Previously available only through Steam, horror survival shooter Syndrome is now available for consoles as well. It also includes a VR mode on Playstation, which was the focus of our review.
Syndrome was originally met with lukewarm review scores – with most reviewers pointing out that they were unimpressed with the story and gameplay but enjoyed the tense sci-fi horror atmosphere. My VR-minded side only really heard the latter part of that when the game was announced as supporting Playstation VR for its PS4 release, since a sci-fi horror survival/shooter game sounds like a perfect type of game for VR – at least for me personally.
I was a tad disappointed to find out that the main game isn’t actually playable in VR, and that there is only a decided survival mode for enthusiasts to enjoy. In this mode, there is nothing resembling any kind of story and you don’t have clear objective either – instead, enemies spawn at random intervals and you collect key cards to help you unlock other parts of the ship, which in turn allows you to run into new enemy types. It’s a mode that seemingly has no end (or I wasn’t good enough to get to it), and the lack of clear objectives doesn’t help in wanting to keep pushing forward.
VR technology actually feels underutilized in Syndrome, which is a shame when you consider that the game’s environments are so well suited to navigation in VR mode. Corridors are dimly lit, feel claustrophobic, and dangers can jump out at you at any second. This sensation is strengthened by the fact that you’ll hear audio cues as random intervals as well – it’s scary and foreboding, a lot like how the alien would stalk you in Alien: Isolation (which unfortunately never got a VR update).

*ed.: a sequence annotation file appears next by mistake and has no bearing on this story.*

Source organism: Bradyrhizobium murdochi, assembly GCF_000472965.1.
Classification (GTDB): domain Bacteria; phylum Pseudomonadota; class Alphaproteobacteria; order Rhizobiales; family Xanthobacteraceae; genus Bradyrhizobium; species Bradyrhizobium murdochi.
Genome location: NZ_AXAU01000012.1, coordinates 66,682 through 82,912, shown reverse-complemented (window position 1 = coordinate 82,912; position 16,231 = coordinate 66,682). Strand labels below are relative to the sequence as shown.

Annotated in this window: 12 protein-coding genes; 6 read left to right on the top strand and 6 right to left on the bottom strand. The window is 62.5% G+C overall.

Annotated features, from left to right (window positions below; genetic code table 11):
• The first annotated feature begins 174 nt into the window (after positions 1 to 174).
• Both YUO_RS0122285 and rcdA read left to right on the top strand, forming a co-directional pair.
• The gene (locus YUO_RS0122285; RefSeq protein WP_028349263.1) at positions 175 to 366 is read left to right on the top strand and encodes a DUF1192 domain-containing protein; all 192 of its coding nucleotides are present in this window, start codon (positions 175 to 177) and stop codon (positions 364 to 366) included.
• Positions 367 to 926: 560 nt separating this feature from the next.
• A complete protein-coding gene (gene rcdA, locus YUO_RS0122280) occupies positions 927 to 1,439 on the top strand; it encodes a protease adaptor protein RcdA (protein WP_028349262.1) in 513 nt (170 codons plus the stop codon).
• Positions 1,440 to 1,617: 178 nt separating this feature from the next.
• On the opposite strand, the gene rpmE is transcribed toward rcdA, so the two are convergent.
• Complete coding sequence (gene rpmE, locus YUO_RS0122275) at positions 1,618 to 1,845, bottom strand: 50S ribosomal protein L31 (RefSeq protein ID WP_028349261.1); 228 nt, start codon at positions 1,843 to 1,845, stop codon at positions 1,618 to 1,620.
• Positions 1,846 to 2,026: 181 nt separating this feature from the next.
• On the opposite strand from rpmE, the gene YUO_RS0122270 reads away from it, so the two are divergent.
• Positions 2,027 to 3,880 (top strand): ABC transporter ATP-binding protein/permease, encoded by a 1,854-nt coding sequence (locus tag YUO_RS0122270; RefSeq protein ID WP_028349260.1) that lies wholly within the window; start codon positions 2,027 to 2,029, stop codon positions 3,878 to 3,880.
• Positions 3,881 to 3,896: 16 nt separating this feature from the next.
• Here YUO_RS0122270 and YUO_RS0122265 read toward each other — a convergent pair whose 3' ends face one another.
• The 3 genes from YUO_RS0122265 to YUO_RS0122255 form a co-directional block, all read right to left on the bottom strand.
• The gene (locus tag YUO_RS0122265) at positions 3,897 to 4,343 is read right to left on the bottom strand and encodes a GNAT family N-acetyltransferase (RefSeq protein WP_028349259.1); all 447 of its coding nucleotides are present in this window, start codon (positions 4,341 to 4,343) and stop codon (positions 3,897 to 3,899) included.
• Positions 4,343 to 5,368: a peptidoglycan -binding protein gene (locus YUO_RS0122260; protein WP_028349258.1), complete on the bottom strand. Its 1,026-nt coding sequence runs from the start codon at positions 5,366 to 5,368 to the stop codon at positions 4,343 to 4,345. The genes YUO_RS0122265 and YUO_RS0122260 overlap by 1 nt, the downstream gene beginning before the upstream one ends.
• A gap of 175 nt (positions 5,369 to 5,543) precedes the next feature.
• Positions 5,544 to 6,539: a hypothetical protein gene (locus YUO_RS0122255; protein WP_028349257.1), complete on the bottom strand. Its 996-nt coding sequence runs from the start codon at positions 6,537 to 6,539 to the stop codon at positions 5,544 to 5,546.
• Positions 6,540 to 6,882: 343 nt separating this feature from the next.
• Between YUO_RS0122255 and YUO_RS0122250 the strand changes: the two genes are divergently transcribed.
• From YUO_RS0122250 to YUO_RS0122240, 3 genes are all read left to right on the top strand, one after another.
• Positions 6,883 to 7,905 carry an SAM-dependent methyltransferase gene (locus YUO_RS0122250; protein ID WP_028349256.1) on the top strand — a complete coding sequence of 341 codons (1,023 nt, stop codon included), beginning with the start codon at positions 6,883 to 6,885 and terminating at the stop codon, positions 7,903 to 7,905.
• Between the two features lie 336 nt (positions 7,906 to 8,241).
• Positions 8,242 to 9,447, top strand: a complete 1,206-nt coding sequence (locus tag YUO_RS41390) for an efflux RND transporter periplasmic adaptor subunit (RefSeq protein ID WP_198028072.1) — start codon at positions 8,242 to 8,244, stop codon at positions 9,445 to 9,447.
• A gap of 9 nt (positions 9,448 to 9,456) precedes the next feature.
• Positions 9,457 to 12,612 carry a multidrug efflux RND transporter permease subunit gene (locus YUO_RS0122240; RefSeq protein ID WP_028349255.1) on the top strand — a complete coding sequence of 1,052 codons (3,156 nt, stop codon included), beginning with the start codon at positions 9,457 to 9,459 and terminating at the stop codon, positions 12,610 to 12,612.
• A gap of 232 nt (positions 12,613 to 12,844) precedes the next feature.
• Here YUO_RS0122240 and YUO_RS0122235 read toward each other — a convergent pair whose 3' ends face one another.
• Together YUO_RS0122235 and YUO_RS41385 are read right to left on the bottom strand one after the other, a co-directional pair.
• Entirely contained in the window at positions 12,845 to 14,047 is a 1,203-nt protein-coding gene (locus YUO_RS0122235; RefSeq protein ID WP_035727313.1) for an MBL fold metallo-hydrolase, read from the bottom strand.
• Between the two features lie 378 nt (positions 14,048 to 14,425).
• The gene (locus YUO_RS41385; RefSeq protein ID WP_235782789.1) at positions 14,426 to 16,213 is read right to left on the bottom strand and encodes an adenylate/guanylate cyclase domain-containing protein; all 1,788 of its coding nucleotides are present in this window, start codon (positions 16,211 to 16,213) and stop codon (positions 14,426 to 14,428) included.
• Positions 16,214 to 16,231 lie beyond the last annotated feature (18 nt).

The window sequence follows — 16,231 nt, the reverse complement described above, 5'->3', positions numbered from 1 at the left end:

It’s too bad Syndrome isn’t nearly as good as Alien: Isolation, especially when you play Syndrome in VR mode. It feels like a tacked on mode rather than an integral part of the game or something that was designed from the ground up for VR. Move support isn’t included, although this would have been difficult to implement considering your ability to move around freely. I think I would have rather played an on-rails shooter in the Syndrome game world than the current survival mode though – it could have a sci-fi version of Rush of Blood that way.
As a VR nut, it felt strange to enjoy the non-VR portion of the game more – even though that’s not exactly stellar stuff either. I’d score the main game at 6/10, but since my focus was on VR and I’m writing this for VR fans, I’m knocking the score down by a point. It’s great to see a new developer embrace Playstation VR, but Bigmoon hasn’t reached its full potential yet. They’ve also announced Erased though, so we’re curious to see what that will bring – too bad it’s not out until 2019…